Case Studies

Pests We Treat Case Studies: Good pest control requires ongoing vigilance in commercial Plainsboro kitchen

Wednesday, February 15th, 2017 by Tom Hayes

Challenge

Commercial kitchens in restaurants and other food service establishments rely on licensed pest control technicians to apply products and set traps for controlling insects and rodents like roaches, flies, and mice. But our real work is what we do before implementing the treatment plan — the inspection and the proactive measures we take to stay on top of problems. 

Pest infestations, especially in their early stages, are often subtle. Many insects forage at night for food and otherwise stay out of sight in their hiding places. A good pest control technician is able to pick up signs of insect activity well before spotting live insects crawling about. It is no overstatement to say that the most important part of the job is using our senses — our eyes, ears, and nose (even the most dedicated technician avoids taste!) and our experience to determine if there is a pest problem, and if so, to locate the harborage areas of these vermin. 

It does little good to arbitrarily spray product all over a kitchen and hope for the best. Today’s pest control is far removed from the overuse and indiscriminate application of chemicals. Instead, our focus is on effective, targeted applications — applying the least amount of product to get the best results. I am, as all Cowleys technicians, trained in using Integrated  Pest Management (IPM) practices with our commercial accounts. IPM is an approach to pest control where multiple control tactics are used in an integrated, comprehensive way to control damaging populations of insect pests. Both the US EPA and the New Jersey DEP consider IPM practices  to be the “gold standard” for delivery of pest control services. The IPM approach implements a comprehensive treatment strategy that goes beyond applying pest control products and takes a broad long-term approach. The focus with IPM is taking proactive measures to prevent pest infestations from occurring, and if there is an infestation, to keep the pest populations to a minimum.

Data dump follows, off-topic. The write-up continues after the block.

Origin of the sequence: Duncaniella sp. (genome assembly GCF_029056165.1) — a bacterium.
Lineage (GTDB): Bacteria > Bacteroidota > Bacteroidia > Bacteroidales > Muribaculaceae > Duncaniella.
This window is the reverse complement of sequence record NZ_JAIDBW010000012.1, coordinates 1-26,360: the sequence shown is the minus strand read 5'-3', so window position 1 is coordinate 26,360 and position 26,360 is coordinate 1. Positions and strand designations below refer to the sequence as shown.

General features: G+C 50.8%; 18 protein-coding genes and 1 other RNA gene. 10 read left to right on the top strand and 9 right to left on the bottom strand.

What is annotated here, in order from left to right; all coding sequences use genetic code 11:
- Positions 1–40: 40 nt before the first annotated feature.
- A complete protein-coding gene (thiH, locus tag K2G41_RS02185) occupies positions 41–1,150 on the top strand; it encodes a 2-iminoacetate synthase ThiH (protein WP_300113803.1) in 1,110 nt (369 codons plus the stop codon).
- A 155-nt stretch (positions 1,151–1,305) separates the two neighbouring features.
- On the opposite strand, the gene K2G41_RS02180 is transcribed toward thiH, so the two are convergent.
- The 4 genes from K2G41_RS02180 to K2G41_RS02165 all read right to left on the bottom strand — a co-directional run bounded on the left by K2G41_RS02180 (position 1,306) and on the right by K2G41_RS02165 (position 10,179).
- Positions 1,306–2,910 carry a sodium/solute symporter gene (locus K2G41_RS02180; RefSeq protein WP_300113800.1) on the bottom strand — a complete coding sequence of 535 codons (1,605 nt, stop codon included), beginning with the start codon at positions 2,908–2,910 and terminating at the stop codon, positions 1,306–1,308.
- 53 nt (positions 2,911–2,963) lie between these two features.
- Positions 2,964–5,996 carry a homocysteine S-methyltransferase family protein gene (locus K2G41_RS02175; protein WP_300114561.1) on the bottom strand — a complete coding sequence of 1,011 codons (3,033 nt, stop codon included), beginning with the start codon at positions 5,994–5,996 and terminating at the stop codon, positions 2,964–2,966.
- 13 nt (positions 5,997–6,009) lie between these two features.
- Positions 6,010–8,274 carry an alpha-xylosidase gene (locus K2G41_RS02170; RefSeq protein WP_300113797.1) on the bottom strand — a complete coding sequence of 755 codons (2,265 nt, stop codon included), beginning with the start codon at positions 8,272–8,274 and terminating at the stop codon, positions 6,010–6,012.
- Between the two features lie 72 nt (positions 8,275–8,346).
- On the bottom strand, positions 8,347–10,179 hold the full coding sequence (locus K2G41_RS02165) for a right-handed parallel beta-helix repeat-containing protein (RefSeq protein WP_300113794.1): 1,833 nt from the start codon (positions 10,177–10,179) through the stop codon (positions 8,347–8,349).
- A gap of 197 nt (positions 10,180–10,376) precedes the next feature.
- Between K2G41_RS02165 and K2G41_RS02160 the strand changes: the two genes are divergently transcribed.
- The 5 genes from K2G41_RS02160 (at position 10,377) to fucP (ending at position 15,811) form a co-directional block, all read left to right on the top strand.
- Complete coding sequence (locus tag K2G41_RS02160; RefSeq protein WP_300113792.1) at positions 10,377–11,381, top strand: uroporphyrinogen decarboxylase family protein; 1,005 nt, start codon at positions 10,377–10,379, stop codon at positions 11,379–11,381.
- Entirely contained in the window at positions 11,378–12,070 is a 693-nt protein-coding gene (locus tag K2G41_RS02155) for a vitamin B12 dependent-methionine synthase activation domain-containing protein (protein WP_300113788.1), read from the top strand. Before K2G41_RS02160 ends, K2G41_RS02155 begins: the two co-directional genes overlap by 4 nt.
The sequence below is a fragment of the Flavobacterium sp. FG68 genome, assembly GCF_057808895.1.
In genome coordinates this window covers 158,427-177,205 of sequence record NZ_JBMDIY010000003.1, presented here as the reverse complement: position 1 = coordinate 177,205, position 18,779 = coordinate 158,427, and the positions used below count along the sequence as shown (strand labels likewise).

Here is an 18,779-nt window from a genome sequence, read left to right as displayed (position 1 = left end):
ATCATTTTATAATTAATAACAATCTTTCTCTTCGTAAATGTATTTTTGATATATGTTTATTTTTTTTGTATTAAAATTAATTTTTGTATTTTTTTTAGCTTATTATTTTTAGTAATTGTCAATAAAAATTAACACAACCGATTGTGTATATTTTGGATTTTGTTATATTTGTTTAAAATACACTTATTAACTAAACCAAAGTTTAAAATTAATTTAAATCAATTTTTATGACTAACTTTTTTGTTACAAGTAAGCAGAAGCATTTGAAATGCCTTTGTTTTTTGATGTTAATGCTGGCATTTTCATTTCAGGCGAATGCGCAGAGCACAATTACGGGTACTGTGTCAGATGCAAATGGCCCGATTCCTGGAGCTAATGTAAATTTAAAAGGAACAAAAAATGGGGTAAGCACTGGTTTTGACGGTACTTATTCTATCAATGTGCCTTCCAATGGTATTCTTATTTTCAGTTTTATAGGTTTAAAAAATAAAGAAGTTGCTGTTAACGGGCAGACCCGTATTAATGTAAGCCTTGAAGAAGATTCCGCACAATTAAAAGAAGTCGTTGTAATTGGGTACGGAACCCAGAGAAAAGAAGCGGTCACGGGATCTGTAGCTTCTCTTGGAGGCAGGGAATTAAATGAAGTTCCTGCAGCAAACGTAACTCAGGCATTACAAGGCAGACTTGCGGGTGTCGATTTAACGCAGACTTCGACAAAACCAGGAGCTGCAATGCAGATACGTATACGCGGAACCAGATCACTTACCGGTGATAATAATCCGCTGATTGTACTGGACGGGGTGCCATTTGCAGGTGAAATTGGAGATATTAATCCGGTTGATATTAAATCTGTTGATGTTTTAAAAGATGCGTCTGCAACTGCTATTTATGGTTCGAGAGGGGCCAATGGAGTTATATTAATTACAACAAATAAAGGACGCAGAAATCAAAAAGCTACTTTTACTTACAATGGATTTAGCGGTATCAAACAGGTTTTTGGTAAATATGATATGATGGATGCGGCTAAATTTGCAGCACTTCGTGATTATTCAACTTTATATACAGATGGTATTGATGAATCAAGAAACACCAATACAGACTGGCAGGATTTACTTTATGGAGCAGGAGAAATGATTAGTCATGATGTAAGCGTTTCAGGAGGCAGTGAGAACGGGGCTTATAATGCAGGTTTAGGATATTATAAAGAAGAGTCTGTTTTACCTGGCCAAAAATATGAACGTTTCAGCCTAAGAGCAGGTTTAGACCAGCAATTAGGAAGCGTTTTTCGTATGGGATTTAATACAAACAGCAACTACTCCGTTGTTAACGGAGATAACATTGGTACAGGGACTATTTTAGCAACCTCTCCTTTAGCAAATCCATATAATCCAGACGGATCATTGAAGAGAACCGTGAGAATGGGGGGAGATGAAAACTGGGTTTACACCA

Solution

An important part of IPM is monitoring the level of insect activity so we can respond at the first sign of trouble. As much as we would like, we can’t be with each and every one of our accounts 24/7. So, we use techniques that act as our eyes when we aren’t there. For example,  we set up sticky traps (glue monitors) that allow us to know what pest problems may be lurking in between service calls.

The pictures here show the activity on two of these monitors placed in a commercial kitchen. One monitor shows heavy cockroach activity where the trap was placed, while the other shows a captured a female roach with the nymphs hatched from the egg case. There are about 30 tiny nymphs, which is fairly typical for the female to carry. The commercial kitchen staff knew there was a roach problem, but no idea of the extent of the problem as indicated by the monitors. This a prime example of why it important to use measures that indicate the status of pest activity and not just guesswork. Restaurants and food serve establishments must have “zero tolerance” when it comes to pest infestations — even one roach is one roach too many!